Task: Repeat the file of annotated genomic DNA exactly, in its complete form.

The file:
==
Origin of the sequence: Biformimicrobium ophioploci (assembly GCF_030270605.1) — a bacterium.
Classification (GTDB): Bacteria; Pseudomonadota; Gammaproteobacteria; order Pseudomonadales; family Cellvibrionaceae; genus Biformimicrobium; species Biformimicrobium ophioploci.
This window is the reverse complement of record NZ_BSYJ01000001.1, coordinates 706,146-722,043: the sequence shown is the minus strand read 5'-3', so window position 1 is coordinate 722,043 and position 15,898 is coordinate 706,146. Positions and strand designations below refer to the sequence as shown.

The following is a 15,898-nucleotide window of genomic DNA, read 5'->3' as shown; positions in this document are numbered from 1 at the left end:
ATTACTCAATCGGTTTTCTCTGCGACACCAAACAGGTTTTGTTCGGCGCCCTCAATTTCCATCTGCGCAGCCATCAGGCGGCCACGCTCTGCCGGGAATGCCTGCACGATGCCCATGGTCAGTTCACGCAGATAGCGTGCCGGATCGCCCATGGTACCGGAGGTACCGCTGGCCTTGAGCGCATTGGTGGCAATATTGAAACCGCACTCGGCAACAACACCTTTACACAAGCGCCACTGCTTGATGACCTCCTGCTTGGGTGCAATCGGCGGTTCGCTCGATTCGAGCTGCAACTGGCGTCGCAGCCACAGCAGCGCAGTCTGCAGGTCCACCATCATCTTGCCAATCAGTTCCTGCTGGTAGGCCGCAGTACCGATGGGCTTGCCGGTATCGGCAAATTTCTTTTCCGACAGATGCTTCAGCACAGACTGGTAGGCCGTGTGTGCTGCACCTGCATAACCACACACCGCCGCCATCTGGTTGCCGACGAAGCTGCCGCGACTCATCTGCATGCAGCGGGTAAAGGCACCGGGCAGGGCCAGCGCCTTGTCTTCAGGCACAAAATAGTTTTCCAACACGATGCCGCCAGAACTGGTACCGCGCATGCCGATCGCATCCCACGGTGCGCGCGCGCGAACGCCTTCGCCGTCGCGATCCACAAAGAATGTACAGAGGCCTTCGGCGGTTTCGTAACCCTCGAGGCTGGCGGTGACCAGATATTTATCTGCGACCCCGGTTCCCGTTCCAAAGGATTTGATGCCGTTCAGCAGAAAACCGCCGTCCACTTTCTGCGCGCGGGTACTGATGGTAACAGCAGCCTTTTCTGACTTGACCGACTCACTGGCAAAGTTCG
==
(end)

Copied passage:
Origin of the sequence: Biformimicrobium ophioploci (assembly GCF_030270605.1) — a bacterium.
Classification (GTDB): Bacteria; Pseudomonadota; Gammaproteobacteria; order Pseudomonadales; family Cellvibrionaceae; genus Biformimicrobium; species Biformimicrobium ophioploci.
This window is the reverse complement of record NZ_BSYJ01000001.1, coordinates 706,146-722,043: the sequence shown is the minus strand read 5'-3', so window position 1 is coordinate 722,043 and position 15,898 is coordinate 706,146. Positions and strand designations below refer to the sequence as shown.

The following is a 15,898-nucleotide window of genomic DNA, read 5'->3' as shown; positions in this document are numbered from 1 at the left end:
ATTACTCAATCGGTTTTCTCTGCGACACCAAACAGGTTTTGTTCGGCGCCCTCAATTTCCATCTGCGCAGCCATCAGGCGGCCACGCTCTGCCGGGAATGCCTGCACGATGCCCATGGTCAGTTCACGCAGATAGCGTGCCGGATCGCCCATGGTACCGGAGGTACCGCTGGCCTTGAGCGCATTGGTGGCAATATTGAAACCGCACTCGGCAACAACACCTTTACACAAGCGCCACTGCTTGATGACCTCCTGCTTGGGTGCAATCGGCGGTTCGCTCGATTCGAGCTGCAACTGGCGTCGCAGCCACAGCAGCGCAGTCTGCAGGTCCACCATCATCTTGCCAATCAGTTCCTGCTGGTAGGCCGCAGTACCGATGGGCTTGCCGGTATCGGCAAATTTCTTTTCCGACAGATGCTTCAGCACAGACTGGTAGGCCGTGTGTGCTGCACCTGCATAACCACACACCGCCGCCATCTGGTTGCCGACGAAGCTGCCGCGACTCATCTGCATGCAGCGGGTAAAGGCACCGGGCAGGGCCAGCGCCTTGTCTTCAGGCACAAAATAGTTTTCCAACACGATGCCGCCAGAACTGGTACCGCGCATGCCGATCGCATCCCACGGTGCGCGCGCGCGAACGCCTTCGCCGTCGCGATCCACAAAGAATGTACAGAGGCCTTCGGCGGTTTCGTAACCCTCGAGGCTGGCGGTGACCAGATATTTATCTGCGACCCCGGTTCCCGTTCCAAAGGATTTGATGCCGTTCAGCAGAAAACCGCCGTCCACTTTCTGCGCGCGGGTACTGATGGTAACAGCAGCCTTTTCTGACTTGACCGACTCACTGGCAAAGTTCG